Tabcorp biggest winner in Victoria’s softer point-of-consumption tax—analysts

Tabcorp biggest winner in Victoria’s softer point-of-consumption tax—analysts

Australia-listed gambling operator Tabcorp Holdings hit the jackpot in Victoria when the state decided to impose a lower online gambling point-of-consumption tax, according to several financial analysts.

Tabcorp biggest winner in Victoria’s softer point-of-consumption tax—analystsThe Sydney Morning Herald reported that Tabcorp stands to get rebates on the product fees it remits to the Victorian racing industry to counteract the 8 percent online gambling tax that the state will impose starting next year.

International brokerage UBS predicts a 1.5 percent increase in Tabcorp’s average tax rate in Victoria because of the new tax on digital wagering. Australia’s gambling behemoth currently remits 6.5 percent tax on revenue to the state. The good news for Tabcorp is that the firm may see an offset “for tax already paid through its retail license,” according to UBS analyst Matt Ryan.

Analysts from international investment bank Credit Suisse also expect that “other facets of racing industry funding will be reviewed” to the benefit of Tabcorp.

JPMorgan noted that Tabcorp’s major risk is the intense competition within the Australian betting market and from internationally-licensed gambling sites and the new tax will be advantageous to Tabcorp since the new policy will limit the benefits that its competitors enjoy.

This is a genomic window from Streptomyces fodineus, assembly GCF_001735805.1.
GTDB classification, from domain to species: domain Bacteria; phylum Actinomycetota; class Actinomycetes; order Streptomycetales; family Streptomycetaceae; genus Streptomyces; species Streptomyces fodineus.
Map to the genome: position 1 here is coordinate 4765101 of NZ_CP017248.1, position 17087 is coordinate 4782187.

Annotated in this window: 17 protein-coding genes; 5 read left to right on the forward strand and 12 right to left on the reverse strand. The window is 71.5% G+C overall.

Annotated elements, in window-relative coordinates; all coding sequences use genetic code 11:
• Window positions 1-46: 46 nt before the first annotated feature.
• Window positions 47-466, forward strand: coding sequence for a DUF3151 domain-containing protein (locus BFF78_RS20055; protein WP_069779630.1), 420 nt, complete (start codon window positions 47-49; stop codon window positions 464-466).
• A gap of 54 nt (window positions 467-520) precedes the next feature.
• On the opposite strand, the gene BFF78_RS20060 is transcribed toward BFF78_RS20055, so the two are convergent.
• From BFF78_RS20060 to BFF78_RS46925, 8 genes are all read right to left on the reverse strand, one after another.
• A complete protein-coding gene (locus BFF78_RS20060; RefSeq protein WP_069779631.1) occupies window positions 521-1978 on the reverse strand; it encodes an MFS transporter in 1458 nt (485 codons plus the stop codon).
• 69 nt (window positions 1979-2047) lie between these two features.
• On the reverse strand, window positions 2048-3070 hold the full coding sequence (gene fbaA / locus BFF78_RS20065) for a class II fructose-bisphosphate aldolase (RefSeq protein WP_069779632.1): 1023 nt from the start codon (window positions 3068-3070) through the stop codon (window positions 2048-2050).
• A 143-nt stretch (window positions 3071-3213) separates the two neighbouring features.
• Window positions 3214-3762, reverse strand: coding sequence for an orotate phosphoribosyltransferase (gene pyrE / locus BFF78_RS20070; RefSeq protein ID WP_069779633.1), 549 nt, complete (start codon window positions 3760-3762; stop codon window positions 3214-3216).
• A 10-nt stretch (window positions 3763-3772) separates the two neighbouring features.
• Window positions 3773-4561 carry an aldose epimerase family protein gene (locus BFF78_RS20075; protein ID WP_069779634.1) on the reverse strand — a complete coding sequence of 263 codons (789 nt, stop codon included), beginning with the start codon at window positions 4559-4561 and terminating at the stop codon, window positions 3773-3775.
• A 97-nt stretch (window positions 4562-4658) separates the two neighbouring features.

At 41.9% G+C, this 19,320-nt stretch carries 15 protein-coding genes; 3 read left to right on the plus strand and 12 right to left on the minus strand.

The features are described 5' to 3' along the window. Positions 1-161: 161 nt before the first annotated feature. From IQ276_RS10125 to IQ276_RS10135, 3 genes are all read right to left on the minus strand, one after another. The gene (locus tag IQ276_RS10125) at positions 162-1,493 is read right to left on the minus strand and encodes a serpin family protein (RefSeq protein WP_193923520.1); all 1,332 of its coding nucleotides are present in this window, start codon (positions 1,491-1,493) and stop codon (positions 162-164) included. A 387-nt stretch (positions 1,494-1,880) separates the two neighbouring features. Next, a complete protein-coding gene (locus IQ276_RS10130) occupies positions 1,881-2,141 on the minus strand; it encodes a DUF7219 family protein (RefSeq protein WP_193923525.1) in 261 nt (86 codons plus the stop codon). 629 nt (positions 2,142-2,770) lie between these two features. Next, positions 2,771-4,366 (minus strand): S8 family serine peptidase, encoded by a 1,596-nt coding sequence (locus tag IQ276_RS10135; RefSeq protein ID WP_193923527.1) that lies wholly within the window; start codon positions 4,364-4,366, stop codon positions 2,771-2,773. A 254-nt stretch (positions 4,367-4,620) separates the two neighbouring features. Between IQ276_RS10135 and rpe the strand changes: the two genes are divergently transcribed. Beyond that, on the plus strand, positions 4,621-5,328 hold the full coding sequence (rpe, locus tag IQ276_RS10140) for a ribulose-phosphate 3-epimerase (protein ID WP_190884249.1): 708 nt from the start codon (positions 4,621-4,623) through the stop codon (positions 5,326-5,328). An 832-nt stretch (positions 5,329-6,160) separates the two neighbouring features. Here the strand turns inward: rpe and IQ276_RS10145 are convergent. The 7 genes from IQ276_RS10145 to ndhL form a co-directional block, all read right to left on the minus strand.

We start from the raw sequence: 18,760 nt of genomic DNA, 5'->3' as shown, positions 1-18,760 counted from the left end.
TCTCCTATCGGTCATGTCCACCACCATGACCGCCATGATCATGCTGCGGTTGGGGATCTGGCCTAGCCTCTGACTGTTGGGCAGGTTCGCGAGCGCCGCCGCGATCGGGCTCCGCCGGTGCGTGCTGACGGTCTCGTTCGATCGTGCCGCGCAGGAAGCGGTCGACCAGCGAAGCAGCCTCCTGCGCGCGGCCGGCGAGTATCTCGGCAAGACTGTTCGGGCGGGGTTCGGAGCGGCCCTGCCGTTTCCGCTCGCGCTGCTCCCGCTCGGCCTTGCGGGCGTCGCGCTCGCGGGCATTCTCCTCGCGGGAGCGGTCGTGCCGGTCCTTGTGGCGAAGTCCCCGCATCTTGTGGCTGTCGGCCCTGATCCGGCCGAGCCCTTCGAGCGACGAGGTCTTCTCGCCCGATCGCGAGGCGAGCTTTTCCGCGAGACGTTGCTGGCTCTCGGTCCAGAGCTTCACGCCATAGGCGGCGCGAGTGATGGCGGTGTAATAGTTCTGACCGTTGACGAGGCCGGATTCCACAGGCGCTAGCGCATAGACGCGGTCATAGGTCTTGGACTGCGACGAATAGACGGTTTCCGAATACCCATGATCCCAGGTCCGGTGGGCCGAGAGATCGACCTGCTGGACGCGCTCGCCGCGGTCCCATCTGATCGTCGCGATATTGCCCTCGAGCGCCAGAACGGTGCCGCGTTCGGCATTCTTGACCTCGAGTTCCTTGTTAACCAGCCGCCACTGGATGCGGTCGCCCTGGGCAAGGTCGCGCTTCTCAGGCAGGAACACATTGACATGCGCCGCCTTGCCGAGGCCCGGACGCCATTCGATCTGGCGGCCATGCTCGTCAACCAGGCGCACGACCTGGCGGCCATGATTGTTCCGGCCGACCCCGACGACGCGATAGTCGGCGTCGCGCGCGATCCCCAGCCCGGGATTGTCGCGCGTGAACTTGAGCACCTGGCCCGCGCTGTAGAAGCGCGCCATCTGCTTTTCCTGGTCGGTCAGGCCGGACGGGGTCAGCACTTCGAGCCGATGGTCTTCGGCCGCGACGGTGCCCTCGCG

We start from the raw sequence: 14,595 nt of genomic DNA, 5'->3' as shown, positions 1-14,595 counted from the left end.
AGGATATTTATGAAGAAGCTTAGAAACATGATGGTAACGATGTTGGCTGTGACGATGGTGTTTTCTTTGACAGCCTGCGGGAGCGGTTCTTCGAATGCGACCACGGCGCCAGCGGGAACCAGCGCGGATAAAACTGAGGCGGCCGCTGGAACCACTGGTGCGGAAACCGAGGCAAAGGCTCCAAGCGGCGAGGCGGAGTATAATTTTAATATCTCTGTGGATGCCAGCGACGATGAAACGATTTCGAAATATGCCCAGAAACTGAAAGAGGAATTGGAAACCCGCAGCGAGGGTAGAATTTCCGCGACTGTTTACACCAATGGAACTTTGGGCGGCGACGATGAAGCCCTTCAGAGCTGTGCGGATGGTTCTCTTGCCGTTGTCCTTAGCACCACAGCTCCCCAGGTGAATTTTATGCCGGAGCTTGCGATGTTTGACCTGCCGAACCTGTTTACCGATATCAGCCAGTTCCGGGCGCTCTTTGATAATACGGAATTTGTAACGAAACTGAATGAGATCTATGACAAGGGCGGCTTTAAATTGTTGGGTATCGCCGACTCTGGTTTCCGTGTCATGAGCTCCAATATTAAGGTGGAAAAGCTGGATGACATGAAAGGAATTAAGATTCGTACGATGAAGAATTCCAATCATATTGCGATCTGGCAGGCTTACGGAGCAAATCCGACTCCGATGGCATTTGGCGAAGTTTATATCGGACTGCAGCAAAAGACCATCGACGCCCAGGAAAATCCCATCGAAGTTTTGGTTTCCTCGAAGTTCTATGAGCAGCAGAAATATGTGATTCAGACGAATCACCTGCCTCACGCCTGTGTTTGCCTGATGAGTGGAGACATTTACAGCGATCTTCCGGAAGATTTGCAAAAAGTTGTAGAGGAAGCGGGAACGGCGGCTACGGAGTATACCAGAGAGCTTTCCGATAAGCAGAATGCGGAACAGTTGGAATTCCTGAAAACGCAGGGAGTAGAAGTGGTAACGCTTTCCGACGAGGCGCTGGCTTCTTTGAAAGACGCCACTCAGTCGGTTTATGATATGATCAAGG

“Australian gamblers’ access to cheaper odds offshore has resulted in a loss of market share from domestic companies,” JPMorgan analyst Donald Carducci said, according to the news outlet.

Victoria, considered one of Australia’s two biggest betting markets, is expected to be worth AUD1.87 billion (US$1.4 billion) in the 2017/18 financial year. Victoria Treasurer Tim Pallas predicts that the state gambling taxes will increase 1.6 percent annually.

On Monday, Victoria State Treasurer Tim Pallas announced that online bookies in the state will have to pay an 8 percent point-of-consumption tax, lower than the 15 percent tax in the states of South and Western Australia.

Like Western Australia, Victoria’s point-of-consumption tax will take effect in January. The new tax regime is also dependent on legislation passing the state parliament. Victoria expects to collect an estimated AUD30 million (US$22.65 million) a year once the new tax takes effect.